Our neighbours would also help us to carry water. Sometimes they could do it for free but other times we would have to pay them. Vincent would also go to fetch water but it is very difficult for him. He can only carry 10 litres at a time and he struggles to carry things with his weak hands. It would take him one hour to bring the water and he would have to go twice in a day; when he arrived back he was exhausted.

Having a water tank has changed our lives. Vincent can stay helping me at home and we don’t lose money, paying people to bring water for us. I’m very, very grateful that we were given the tank because it makes our lives a lot easier.

If I could give other people living with disability a piece of advice it would be to have faith and to look to God. Sometimes things are so difficult and you can’t imagine that people will ever come to help you.  We were also struggling to get water; now we have been given a tank. I don’t worry about the future because I work hard and I am hopeful that God will continue to keep us in this way.”

Edurida with Rev Reuben, her brother and Milton Nkurunungi

Edurida with Rev Reuben, her brother and Milton Nkurunungi

In 2010 Edirisa UK and fresh2o installed 50 tanks at the homes of the elderly and disabled in the hills around Kabale and have just provided more funds for a further 8 tanks to be installed.  If you would like to contribute towards a water tank you can donate through the Big Give https://secure.thebiggive.org.uk/donate/donate.php?charity_id=7758

 Elderly recipients

Elderly recipients

Rubona Community Project

January 16, 2012 1 comment

A Creative Partnership between Edirisa UK, the Rubona Community and Uganda Martyrs University

As a charity working in Uganda there’s nothing more satisfying than watching competent local partners take charge of a project. Of course we love to be at the heart of what we do, but it is so much better to see local people taking ownership of Edirisa initiatives. That’s why we’re so delighted to be working with the faculty of the Built Environment (FOBE) at Uganda Martyrs University (UMU) on the Rubona Community Project. The women in Rubona have always impressed us with their hard-working attitude, constantly searching for innovative new ways to help improve their livelihoods and now we’re also delighted to see young, Ugandan, aspiring architects helping this community. After two visits to Rubona village and many late nights in the studio, the students at UMU presented Edirisa with an impressive portfolio of designs.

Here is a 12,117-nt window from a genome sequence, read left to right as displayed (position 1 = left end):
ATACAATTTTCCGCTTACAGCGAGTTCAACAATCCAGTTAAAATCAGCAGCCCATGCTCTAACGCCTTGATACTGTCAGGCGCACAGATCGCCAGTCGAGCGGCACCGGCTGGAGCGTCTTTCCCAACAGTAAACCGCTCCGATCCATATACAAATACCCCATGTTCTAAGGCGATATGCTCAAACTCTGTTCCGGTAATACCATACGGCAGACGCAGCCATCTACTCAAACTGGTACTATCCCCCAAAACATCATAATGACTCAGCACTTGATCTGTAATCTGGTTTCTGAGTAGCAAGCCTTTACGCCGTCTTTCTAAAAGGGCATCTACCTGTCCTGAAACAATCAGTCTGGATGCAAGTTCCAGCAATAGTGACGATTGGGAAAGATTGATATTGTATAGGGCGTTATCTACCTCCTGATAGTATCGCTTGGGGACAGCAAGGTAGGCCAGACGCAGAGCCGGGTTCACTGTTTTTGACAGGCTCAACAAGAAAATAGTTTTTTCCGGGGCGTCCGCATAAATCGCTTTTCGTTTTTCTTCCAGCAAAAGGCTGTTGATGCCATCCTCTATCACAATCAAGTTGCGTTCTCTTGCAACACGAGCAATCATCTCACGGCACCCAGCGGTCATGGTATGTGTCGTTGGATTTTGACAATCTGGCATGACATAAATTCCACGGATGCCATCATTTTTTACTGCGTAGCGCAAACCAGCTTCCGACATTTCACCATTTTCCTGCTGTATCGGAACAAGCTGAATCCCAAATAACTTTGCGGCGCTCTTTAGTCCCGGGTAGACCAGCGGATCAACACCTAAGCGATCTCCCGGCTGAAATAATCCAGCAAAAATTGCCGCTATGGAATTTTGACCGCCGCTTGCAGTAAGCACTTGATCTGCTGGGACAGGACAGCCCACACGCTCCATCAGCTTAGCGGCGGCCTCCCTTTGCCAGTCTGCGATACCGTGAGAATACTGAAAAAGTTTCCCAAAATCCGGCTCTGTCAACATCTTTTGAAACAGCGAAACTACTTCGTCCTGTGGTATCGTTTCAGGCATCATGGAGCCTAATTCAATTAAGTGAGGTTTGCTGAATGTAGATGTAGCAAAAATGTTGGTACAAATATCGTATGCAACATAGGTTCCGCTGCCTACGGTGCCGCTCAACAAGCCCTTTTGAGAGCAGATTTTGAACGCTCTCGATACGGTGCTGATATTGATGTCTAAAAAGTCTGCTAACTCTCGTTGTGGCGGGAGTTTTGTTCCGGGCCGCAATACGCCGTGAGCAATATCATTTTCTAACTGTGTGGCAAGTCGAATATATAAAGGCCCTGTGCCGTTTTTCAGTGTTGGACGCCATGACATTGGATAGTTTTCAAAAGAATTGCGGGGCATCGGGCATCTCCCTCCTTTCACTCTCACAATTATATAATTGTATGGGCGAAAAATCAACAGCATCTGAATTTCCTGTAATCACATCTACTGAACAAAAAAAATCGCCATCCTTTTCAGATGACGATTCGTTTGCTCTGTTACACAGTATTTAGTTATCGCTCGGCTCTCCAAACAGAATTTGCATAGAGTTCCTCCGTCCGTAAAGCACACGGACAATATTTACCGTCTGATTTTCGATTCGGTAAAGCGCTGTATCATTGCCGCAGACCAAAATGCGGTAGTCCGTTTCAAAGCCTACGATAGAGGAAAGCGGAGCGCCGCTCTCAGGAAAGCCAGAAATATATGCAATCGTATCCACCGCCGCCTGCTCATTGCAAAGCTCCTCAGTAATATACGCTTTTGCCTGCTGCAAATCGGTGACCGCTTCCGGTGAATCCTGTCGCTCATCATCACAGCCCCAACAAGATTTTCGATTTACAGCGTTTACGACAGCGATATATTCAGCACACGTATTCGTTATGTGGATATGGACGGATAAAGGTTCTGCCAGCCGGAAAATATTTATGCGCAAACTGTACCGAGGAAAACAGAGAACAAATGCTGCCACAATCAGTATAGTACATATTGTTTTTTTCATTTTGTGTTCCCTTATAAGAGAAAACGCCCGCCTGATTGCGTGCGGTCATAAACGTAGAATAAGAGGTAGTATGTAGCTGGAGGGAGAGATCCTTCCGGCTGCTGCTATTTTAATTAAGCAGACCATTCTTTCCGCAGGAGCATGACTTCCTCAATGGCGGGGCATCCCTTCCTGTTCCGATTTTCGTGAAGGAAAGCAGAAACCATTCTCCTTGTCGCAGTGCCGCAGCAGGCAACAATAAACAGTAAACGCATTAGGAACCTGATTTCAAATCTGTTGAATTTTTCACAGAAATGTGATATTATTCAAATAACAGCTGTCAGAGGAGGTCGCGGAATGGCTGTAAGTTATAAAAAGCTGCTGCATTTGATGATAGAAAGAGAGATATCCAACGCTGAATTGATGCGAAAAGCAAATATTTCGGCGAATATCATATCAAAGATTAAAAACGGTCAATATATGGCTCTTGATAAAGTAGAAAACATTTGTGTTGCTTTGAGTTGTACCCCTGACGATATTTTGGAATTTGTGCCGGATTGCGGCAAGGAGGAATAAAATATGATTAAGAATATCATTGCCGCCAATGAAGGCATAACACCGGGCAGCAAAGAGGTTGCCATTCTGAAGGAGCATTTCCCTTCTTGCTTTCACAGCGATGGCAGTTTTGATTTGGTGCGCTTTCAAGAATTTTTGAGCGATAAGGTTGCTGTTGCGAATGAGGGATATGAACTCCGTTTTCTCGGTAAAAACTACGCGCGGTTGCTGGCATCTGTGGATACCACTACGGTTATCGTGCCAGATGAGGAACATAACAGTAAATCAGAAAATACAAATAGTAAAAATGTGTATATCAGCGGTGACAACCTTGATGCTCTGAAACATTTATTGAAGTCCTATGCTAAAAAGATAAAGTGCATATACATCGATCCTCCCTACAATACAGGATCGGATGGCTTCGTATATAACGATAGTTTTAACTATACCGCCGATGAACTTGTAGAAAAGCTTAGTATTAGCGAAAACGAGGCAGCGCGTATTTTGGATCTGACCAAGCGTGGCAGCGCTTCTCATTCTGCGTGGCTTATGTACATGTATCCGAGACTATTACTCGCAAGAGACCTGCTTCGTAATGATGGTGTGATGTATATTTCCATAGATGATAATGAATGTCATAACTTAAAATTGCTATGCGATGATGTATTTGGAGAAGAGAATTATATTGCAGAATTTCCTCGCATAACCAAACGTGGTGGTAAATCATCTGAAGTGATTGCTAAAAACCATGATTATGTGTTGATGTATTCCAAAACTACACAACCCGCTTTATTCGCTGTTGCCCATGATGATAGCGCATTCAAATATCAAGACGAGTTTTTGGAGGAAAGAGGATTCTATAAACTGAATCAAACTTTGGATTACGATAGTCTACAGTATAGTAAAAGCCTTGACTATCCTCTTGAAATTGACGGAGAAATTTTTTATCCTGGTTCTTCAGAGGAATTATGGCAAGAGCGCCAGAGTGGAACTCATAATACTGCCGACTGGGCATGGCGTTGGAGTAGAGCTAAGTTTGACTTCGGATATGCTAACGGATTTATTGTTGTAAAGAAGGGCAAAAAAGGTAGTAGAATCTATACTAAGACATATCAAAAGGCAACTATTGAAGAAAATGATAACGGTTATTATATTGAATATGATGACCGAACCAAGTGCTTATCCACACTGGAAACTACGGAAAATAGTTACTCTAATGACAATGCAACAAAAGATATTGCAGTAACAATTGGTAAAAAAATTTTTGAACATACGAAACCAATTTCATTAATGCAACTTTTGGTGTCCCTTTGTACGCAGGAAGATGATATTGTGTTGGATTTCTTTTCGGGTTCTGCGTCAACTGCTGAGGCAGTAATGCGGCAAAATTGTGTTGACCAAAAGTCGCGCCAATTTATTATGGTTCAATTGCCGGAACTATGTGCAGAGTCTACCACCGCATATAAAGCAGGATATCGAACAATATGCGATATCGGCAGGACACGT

Orphanage

Orphanage

Their work was fantastic. They had given us a whole landscape focused around playfulness and creativity. The crafts group at Rubona currently support 22 local orphans in very poor housing so the students made accommodation a priority, giving us the option of a “nuclear family” structure or a dormitory. One thing that really captured our imaginations was that the designs sought – in a prospective plan for 40 orphans – to ensure a semblance of private space for the children and create the feeling of a “home” rather than an institution. Other focuses included a Nursery School (our current nursery functions out of the church) and of course a beautiful crafts workshop as crafts are the glue holding this project together.
Orphanage Unit

Orphanage Unit

Perhaps the most striking thing about the presentations was that the students had really taken this project into their hearts and given us 100%. They had carefully considered what the children at Rubona would need day-to-day: a relaxing environment for rehabilitation, buildings and landscapes that will encourage playfulness after trauma and sustainable solutions that will help the community maintain the buildings.

The concept for involving architecture students in this type of work comes from visiting scholar Marga Jann, who believes that universities house some of the best creative minds in the country and should use them to help the community. She asks the question “why should students be designing a conceptual building in New York that will never be built when they could be helping their communities with their designs?” It’s a great premise and after a successful first semester of work we’re excited to see this project progress next year.

Crafts Workshop

Crafts Workshop

More details and plans will be posted on our website soon so watch this space!